Revd Sherry Bloomer
It was with great sadness that we learned the passing of alumna Revd Sherry Bloomer on Monday, 6 March 2023. Eulogy is by fellow alumna and friend, Revd Maureen Hobbs.
Sherry was born on 11 March 1950 in Chester, the second of two daughters for her parents, Ethne and Arthur Bloomer. She attended a grammar school in St Asaph, North Wales as the family had moved from Chester to Prestatyn while she was a young child. She missed being baptised as an infant …. (Something about a falling out with the local vicar!) But she herself requested that she be baptised at the age of 9.
On leaving school at 18 Sherry tried a couple of office-based careers before settling on the Nursing Profession and completed her studies in Liverpool, becoming a Registered General Nurse in 1973 at the Liverpool Royal Infirmary, and then qualifying as a midwife the following year. She toyed with the idea of emigration, spending a year in Canada as an Obstetric Nurse but the pull of home and family proved too strong. On her return she moved into community-based nursing as a Health Visitor – experience which I know opened her eyes to the levels of deprivation that could co-exist beside relatively affluent neighbourhoods.
Alongside her civilian nursing career, she also joined the Territorial Army – Queen Alexandra’s Royal Army Nursing Corps, and this continued to occupy much of whatever ‘spare’ time she had through the 1980s. It was also highly significant in her personal formation, instilling a deep sense of duty and service to an already compassionate nature.
Returning to hospital nursing she moved into the education of others, becoming a Nurse Tutor, acquiring teaching qualifications to add to her medical ones.
In 1990 she responded to the call to volunteer for service in a field hospital in Saudi Arabia as part of the Gulf War. It was a controversial war for all sorts of reasons and Sherry was one of the least war-like people you could hope to meet, but duty was duty. When she returned from the Gulf in 1991, it was to a country deeply divided as to the ethics of our involvement there. She was not alone in finding that very few people wanted to hear about her experiences – experiences of living in a desert land and amid a foreign culture which had affected her profoundly.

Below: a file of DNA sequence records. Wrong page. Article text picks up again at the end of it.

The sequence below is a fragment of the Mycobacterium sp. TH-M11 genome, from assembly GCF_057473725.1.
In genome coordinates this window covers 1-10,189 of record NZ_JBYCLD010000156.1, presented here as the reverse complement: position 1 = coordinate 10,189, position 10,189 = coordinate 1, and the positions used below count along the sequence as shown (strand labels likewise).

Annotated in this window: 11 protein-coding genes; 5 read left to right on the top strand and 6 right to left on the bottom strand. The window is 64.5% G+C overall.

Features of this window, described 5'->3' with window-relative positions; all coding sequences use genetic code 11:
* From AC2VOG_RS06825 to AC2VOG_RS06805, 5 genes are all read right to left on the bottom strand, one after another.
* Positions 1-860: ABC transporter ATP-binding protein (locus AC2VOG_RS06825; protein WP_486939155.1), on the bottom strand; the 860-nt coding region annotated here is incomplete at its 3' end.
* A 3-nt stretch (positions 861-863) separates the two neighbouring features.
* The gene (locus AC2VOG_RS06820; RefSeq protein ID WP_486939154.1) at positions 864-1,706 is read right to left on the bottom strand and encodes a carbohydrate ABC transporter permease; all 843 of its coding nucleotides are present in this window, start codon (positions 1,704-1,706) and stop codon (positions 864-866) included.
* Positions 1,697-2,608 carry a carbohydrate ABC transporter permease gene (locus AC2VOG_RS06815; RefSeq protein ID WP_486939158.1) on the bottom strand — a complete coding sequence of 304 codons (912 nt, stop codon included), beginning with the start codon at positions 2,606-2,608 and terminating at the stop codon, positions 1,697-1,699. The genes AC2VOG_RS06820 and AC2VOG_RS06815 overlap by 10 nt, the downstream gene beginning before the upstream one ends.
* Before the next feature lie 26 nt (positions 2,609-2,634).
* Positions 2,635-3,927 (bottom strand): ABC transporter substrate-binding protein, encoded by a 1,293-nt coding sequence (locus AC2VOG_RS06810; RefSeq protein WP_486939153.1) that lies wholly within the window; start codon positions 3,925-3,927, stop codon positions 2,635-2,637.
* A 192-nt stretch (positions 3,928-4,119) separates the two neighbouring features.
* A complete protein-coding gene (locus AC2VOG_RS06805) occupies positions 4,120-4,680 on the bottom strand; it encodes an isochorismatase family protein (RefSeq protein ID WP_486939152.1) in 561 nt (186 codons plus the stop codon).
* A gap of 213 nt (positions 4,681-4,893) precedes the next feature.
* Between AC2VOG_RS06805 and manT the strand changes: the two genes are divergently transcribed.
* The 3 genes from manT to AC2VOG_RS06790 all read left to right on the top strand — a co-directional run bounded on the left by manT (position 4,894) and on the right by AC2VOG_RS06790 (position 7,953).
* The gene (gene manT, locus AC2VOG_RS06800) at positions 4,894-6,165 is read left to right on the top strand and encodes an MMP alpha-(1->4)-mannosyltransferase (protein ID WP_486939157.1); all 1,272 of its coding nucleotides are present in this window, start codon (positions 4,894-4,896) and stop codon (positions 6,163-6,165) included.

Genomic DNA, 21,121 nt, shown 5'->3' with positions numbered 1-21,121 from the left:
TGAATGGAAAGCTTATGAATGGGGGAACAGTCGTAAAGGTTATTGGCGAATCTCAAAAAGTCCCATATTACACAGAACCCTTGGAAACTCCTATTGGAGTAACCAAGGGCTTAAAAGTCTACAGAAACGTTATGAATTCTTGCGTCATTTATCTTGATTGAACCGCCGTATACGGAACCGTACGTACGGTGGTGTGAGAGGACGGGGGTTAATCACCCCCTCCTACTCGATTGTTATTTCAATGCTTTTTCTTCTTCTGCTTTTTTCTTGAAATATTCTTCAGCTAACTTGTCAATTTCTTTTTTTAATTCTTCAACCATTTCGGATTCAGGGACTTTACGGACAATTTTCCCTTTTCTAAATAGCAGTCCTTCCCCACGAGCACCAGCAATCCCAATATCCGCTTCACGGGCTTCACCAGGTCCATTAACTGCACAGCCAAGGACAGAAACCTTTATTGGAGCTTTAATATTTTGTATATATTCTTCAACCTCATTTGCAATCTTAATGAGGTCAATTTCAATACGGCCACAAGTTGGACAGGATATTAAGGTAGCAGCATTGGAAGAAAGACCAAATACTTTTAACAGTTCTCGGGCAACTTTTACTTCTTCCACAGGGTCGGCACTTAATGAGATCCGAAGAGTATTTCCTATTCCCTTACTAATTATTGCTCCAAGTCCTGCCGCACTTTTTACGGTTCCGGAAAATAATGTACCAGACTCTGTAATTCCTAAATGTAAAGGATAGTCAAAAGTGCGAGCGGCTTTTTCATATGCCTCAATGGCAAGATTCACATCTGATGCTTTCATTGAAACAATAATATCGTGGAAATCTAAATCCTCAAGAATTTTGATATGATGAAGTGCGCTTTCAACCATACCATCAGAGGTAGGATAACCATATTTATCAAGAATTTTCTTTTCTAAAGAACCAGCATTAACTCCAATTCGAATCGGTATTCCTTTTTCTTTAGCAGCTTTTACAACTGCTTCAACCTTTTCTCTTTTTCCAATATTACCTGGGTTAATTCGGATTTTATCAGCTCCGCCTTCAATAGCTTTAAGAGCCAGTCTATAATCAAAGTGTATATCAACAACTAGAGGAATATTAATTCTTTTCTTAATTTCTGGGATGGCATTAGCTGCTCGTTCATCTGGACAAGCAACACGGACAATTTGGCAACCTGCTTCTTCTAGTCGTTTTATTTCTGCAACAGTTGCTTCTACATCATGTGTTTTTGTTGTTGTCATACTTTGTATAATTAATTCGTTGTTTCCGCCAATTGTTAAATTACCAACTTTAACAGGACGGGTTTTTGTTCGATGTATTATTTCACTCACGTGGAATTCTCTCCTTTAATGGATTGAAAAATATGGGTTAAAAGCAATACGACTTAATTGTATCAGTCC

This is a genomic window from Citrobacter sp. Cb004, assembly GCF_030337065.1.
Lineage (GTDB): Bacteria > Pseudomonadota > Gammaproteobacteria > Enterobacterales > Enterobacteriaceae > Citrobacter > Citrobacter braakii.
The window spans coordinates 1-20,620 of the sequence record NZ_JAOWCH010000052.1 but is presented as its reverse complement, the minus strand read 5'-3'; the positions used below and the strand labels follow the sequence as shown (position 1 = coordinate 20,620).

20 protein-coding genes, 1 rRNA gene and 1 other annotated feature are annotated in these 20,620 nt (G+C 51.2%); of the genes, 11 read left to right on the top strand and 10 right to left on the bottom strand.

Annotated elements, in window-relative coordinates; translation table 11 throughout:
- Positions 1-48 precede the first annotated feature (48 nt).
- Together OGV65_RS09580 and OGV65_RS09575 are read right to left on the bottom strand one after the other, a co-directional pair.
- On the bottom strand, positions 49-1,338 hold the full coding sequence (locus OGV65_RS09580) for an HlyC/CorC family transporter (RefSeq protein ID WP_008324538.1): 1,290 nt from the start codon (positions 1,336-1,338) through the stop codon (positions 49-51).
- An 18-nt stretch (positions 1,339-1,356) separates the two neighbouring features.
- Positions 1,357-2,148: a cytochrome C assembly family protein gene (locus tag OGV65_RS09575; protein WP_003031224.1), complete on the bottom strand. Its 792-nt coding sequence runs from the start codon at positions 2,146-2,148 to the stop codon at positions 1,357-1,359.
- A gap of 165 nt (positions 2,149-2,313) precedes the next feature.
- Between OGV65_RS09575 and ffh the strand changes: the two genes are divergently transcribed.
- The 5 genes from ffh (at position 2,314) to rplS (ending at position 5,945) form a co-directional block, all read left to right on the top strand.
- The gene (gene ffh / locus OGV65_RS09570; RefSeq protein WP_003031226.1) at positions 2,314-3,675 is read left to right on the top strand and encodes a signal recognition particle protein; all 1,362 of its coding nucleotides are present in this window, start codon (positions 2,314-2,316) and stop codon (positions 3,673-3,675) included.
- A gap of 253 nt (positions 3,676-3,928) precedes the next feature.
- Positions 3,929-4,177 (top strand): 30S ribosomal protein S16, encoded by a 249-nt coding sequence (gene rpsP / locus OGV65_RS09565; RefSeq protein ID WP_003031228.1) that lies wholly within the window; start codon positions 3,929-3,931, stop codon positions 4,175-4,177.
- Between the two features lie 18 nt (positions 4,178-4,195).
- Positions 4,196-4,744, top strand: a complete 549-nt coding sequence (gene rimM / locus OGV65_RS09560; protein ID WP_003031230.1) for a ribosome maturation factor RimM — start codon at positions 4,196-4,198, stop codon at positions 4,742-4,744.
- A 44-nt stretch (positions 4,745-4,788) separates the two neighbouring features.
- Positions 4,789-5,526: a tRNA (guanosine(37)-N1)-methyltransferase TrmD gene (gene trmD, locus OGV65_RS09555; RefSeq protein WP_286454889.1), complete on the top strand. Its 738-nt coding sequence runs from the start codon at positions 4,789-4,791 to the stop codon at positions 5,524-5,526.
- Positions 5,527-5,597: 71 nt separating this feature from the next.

I don’t think that was the only influence, but it certainly contributed to her questioning her life and vocation. Although she had achieved the rank of Major – one of which she remained rightly and enormously proud, she decided that her time in QARANC had come to its conclusion, and she was becoming more disenchanted with the NHS and her role within it.
Meanwhile she had become a regular member of the 8am congregation of St Thomas’ Church, Rhyl. The Vicar there, the ebullient Revd. Herbie Lloyd, encouraged her to talk and suggested that she met with his curate – Revd. John Lomax (now a Bishop) – for bible study, prayer and eventually to discuss the possibility of ordination. Which – eventually – is how I came to meet her in the final week of September 1995 when we both enrolled as ordinands at Westcott House Theological College, Cambridge. Both women of ‘a certain age’ with very different but varied careers to bring to our experience of formation as Anglican priests, we soon became firm friends. Many were the ‘essay crises’ that we helped one another through – bolstered by a mutual love of dark chocolate digestive biscuits! Sadly, Sherry’s parents both died before she completed her ordination training.